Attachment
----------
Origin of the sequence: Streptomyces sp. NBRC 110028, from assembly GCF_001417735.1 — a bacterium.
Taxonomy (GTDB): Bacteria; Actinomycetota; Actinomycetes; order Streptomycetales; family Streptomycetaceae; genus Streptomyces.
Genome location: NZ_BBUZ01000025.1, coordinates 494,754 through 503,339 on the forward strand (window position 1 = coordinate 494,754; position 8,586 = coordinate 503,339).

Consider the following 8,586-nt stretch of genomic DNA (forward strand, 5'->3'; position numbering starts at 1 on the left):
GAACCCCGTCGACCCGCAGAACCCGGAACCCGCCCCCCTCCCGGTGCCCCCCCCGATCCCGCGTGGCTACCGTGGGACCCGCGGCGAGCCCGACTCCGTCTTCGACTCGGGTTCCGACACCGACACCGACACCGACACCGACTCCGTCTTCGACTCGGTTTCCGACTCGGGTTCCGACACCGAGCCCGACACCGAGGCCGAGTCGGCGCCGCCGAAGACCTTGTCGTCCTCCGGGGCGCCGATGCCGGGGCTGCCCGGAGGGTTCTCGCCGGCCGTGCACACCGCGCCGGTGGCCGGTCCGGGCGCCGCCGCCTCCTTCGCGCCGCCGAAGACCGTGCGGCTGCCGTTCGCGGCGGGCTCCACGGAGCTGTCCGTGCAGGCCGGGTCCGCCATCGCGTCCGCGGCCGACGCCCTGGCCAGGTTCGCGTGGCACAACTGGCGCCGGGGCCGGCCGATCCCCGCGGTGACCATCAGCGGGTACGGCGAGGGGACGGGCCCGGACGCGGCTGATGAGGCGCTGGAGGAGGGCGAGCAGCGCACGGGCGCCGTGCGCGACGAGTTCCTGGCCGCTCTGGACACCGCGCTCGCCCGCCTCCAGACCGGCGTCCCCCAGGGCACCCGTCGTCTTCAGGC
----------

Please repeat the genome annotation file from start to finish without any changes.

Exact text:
Origin of the sequence: Streptomyces sp. NBRC 110028, from assembly GCF_001417735.1 — a bacterium.
Taxonomy (GTDB): Bacteria; Actinomycetota; Actinomycetes; order Streptomycetales; family Streptomycetaceae; genus Streptomyces.
Genome location: NZ_BBUZ01000025.1, coordinates 494,754 through 503,339 on the forward strand (window position 1 = coordinate 494,754; position 8,586 = coordinate 503,339).

Consider the following 8,586-nt stretch of genomic DNA (forward strand, 5'->3'; position numbering starts at 1 on the left):
GAACCCCGTCGACCCGCAGAACCCGGAACCCGCCCCCCTCCCGGTGCCCCCCCCGATCCCGCGTGGCTACCGTGGGACCCGCGGCGAGCCCGACTCCGTCTTCGACTCGGGTTCCGACACCGACACCGACACCGACACCGACTCCGTCTTCGACTCGGTTTCCGACTCGGGTTCCGACACCGAGCCCGACACCGAGGCCGAGTCGGCGCCGCCGAAGACCTTGTCGTCCTCCGGGGCGCCGATGCCGGGGCTGCCCGGAGGGTTCTCGCCGGCCGTGCACACCGCGCCGGTGGCCGGTCCGGGCGCCGCCGCCTCCTTCGCGCCGCCGAAGACCGTGCGGCTGCCGTTCGCGGCGGGCTCCACGGAGCTGTCCGTGCAGGCCGGGTCCGCCATCGCGTCCGCGGCCGACGCCCTGGCCAGGTTCGCGTGGCACAACTGGCGCCGGGGCCGGCCGATCCCCGCGGTGACCATCAGCGGGTACGGCGAGGGGACGGGCCCGGACGCGGCTGATGAGGCGCTGGAGGAGGGCGAGCAGCGCACGGGCGCCGTGCGCGACGAGTTCCTGGCCGCTCTGGACACCGCGCTCGCCCGCCTCCAGACCGGCGTCCCCCAGGGCACCCGTCGTCTTCAGGC